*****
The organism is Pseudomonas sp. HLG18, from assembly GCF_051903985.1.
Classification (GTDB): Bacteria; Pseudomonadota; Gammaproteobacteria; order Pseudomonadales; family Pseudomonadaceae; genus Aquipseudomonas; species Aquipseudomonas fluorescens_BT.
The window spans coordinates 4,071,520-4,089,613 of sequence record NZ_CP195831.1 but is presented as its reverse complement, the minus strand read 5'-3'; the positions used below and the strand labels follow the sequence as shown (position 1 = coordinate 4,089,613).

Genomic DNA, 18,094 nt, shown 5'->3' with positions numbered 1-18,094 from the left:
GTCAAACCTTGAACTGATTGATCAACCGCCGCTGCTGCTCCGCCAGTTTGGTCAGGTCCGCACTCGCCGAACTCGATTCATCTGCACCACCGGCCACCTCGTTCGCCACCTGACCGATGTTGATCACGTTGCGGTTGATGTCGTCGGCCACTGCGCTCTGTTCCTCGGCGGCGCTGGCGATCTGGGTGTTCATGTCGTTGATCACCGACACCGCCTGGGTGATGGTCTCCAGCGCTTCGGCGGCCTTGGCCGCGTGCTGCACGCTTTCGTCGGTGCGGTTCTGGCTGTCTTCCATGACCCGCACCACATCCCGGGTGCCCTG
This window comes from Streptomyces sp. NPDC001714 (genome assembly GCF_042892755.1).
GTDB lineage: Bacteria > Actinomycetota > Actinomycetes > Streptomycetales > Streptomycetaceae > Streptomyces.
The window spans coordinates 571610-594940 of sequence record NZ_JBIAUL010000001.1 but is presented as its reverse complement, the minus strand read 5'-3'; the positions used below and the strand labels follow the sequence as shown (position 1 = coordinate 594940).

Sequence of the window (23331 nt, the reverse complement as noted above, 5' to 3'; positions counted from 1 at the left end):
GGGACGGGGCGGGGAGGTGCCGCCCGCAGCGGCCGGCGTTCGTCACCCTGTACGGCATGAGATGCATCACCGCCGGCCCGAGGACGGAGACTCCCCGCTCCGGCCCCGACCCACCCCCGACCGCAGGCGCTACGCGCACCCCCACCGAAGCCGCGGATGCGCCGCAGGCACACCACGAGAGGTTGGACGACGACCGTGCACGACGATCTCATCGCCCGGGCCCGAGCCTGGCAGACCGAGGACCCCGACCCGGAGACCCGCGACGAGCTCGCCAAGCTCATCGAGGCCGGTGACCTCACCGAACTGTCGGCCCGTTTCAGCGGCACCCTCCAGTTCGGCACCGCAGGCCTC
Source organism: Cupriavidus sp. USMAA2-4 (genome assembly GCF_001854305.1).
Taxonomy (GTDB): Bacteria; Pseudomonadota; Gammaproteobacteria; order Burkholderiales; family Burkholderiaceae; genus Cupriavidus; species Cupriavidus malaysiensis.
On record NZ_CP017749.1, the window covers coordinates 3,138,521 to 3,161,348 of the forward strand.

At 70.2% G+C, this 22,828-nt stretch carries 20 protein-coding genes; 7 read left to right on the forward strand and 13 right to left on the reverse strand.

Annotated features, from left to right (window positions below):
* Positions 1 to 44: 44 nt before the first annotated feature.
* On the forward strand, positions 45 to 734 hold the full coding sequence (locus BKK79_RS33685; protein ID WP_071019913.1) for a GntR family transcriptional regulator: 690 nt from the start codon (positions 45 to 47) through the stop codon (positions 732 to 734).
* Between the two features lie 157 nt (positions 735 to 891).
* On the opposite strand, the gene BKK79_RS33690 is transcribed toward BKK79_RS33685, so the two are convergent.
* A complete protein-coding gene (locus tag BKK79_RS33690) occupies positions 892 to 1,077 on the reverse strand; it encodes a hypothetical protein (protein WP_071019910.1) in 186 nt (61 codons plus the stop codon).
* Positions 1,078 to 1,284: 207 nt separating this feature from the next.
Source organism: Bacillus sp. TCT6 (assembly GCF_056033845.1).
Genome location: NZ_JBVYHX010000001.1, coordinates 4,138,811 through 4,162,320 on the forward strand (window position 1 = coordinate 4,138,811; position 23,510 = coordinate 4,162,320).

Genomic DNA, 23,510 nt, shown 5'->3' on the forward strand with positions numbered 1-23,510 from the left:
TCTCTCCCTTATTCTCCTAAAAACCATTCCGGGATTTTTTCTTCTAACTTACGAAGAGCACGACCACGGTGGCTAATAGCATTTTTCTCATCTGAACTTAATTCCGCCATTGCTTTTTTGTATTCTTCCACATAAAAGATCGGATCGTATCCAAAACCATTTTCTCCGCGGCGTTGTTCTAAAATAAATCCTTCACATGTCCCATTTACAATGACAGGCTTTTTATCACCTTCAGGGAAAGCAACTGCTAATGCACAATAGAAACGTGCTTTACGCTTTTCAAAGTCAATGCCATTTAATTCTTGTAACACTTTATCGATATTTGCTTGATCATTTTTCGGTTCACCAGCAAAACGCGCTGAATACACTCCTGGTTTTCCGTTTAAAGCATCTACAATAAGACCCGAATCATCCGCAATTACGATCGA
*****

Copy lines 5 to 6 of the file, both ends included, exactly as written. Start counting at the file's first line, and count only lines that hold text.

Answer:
GTCAAACCTTGAACTGATTGATCAACCGCCGCTGCTGCTCCGCCAGTTTGGTCAGGTCCGCACTCGCCGAACTCGATTCATCTGCACCACCGGCCACCTCGTTCGCCACCTGACCGATGTTGATCACGTTGCGGTTGATGTCGTCGGCCACTGCGCTCTGTTCCTCGGCGGCGCTGGCGATCTGGGTGTTCATGTCGTTGATCACCGACACCGCCTGGGTGATGGTCTCCAGCGCTTCGGCGGCCTTGGCCGCGTGCTGCACGCTTTCGTCGGTGCGGTTCTGGCTGTCTTCCATGACCCGCACCACATCCCGGGTGCCCTG
This window comes from Streptomyces sp. NPDC001714 (genome assembly GCF_042892755.1).